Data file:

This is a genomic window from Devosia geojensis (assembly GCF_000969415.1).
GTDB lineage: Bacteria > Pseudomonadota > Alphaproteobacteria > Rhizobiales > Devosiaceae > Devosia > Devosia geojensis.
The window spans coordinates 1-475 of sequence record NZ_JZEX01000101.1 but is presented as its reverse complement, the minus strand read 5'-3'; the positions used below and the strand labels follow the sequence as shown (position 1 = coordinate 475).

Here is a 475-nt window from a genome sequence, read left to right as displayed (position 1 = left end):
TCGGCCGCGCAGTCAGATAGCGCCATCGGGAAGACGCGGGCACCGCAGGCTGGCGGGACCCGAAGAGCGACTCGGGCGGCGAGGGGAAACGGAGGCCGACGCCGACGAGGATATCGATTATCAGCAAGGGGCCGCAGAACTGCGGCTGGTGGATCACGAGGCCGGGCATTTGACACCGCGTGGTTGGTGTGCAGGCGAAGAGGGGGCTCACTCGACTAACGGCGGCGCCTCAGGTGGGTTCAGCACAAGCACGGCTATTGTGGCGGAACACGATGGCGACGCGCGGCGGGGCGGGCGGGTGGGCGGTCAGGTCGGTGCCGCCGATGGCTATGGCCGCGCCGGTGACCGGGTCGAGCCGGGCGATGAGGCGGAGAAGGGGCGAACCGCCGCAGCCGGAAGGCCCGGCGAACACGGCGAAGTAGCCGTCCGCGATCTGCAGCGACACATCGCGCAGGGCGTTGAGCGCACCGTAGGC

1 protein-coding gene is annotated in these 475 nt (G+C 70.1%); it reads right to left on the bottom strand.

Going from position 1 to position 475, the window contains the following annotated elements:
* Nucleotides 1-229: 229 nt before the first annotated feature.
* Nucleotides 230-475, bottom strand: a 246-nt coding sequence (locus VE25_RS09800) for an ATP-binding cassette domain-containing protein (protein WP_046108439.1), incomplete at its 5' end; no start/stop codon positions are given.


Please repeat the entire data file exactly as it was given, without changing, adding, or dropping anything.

This is a genomic window from Devosia geojensis (assembly GCF_000969415.1).
GTDB lineage: Bacteria > Pseudomonadota > Alphaproteobacteria > Rhizobiales > Devosiaceae > Devosia > Devosia geojensis.
The window spans coordinates 1-475 of sequence record NZ_JZEX01000101.1 but is presented as its reverse complement, the minus strand read 5'-3'; the positions used below and the strand labels follow the sequence as shown (position 1 = coordinate 475).

Here is a 475-nt window from a genome sequence, read left to right as displayed (position 1 = left end):
TCGGCCGCGCAGTCAGATAGCGCCATCGGGAAGACGCGGGCACCGCAGGCTGGCGGGACCCGAAGAGCGACTCGGGCGGCGAGGGGAAACGGAGGCCGACGCCGACGAGGATATCGATTATCAGCAAGGGGCCGCAGAACTGCGGCTGGTGGATCACGAGGCCGGGCATTTGACACCGCGTGGTTGGTGTGCAGGCGAAGAGGGGGCTCACTCGACTAACGGCGGCGCCTCAGGTGGGTTCAGCACAAGCACGGCTATTGTGGCGGAACACGATGGCGACGCGCGGCGGGGCGGGCGGGTGGGCGGTCAGGTCGGTGCCGCCGATGGCTATGGCCGCGCCGGTGACCGGGTCGAGCCGGGCGATGAGGCGGAGAAGGGGCGAACCGCCGCAGCCGGAAGGCCCGGCGAACACGGCGAAGTAGCCGTCCGCGATCTGCAGCGACACATCGCGCAGGGCGTTGAGCGCACCGTAGGC

1 protein-coding gene is annotated in these 475 nt (G+C 70.1%); it reads right to left on the bottom strand.

Going from position 1 to position 475, the window contains the following annotated elements:
* Nucleotides 1-229: 229 nt before the first annotated feature.
* Nucleotides 230-475, bottom strand: a 246-nt coding sequence (locus VE25_RS09800) for an ATP-binding cassette domain-containing protein (protein WP_046108439.1), incomplete at its 5' end; no start/stop codon positions are given.